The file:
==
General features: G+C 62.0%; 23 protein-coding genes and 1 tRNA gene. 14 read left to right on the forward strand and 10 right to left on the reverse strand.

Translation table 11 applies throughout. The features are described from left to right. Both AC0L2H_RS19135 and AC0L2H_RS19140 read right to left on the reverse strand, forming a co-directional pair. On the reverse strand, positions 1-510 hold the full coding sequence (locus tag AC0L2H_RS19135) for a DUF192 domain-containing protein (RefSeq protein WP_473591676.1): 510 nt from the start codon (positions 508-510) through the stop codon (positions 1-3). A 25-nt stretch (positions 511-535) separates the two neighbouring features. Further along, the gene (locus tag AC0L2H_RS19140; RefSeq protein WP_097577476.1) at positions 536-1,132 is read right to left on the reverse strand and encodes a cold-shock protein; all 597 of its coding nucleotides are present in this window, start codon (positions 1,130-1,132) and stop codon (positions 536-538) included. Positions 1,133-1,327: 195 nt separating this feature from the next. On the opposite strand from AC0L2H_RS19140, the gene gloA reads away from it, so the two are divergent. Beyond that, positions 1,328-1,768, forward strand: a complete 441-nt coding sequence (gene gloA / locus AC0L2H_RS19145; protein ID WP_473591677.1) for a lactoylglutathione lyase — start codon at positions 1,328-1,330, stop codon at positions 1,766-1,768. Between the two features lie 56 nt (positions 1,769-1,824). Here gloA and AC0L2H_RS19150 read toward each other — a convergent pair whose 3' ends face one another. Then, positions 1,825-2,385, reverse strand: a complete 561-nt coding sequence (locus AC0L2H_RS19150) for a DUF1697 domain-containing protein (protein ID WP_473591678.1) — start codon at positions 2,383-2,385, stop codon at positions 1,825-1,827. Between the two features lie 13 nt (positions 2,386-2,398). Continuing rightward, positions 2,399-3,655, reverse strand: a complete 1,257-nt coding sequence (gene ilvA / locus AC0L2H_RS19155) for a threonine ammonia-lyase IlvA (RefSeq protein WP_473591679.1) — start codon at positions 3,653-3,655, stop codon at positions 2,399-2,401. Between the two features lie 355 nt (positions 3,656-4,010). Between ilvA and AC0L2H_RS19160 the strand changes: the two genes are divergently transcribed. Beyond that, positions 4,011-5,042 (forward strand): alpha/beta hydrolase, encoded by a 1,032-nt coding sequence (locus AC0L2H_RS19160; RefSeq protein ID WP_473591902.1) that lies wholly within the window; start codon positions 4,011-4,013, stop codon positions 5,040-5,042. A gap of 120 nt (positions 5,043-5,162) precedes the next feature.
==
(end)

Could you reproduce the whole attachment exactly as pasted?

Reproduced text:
General features: G+C 62.0%; 23 protein-coding genes and 1 tRNA gene. 14 read left to right on the forward strand and 10 right to left on the reverse strand.

Translation table 11 applies throughout. The features are described from left to right. Both AC0L2H_RS19135 and AC0L2H_RS19140 read right to left on the reverse strand, forming a co-directional pair. On the reverse strand, positions 1-510 hold the full coding sequence (locus tag AC0L2H_RS19135) for a DUF192 domain-containing protein (RefSeq protein WP_473591676.1): 510 nt from the start codon (positions 508-510) through the stop codon (positions 1-3). A 25-nt stretch (positions 511-535) separates the two neighbouring features. Further along, the gene (locus tag AC0L2H_RS19140; RefSeq protein WP_097577476.1) at positions 536-1,132 is read right to left on the reverse strand and encodes a cold-shock protein; all 597 of its coding nucleotides are present in this window, start codon (positions 1,130-1,132) and stop codon (positions 536-538) included. Positions 1,133-1,327: 195 nt separating this feature from the next. On the opposite strand from AC0L2H_RS19140, the gene gloA reads away from it, so the two are divergent. Beyond that, positions 1,328-1,768, forward strand: a complete 441-nt coding sequence (gene gloA / locus AC0L2H_RS19145; protein ID WP_473591677.1) for a lactoylglutathione lyase — start codon at positions 1,328-1,330, stop codon at positions 1,766-1,768. Between the two features lie 56 nt (positions 1,769-1,824). Here gloA and AC0L2H_RS19150 read toward each other — a convergent pair whose 3' ends face one another. Then, positions 1,825-2,385, reverse strand: a complete 561-nt coding sequence (locus AC0L2H_RS19150) for a DUF1697 domain-containing protein (protein ID WP_473591678.1) — start codon at positions 2,383-2,385, stop codon at positions 1,825-1,827. Between the two features lie 13 nt (positions 2,386-2,398). Continuing rightward, positions 2,399-3,655, reverse strand: a complete 1,257-nt coding sequence (gene ilvA / locus AC0L2H_RS19155) for a threonine ammonia-lyase IlvA (RefSeq protein WP_473591679.1) — start codon at positions 3,653-3,655, stop codon at positions 2,399-2,401. Between the two features lie 355 nt (positions 3,656-4,010). Between ilvA and AC0L2H_RS19160 the strand changes: the two genes are divergently transcribed. Beyond that, positions 4,011-5,042 (forward strand): alpha/beta hydrolase, encoded by a 1,032-nt coding sequence (locus AC0L2H_RS19160; RefSeq protein ID WP_473591902.1) that lies wholly within the window; start codon positions 4,011-4,013, stop codon positions 5,040-5,042. A gap of 120 nt (positions 5,043-5,162) precedes the next feature.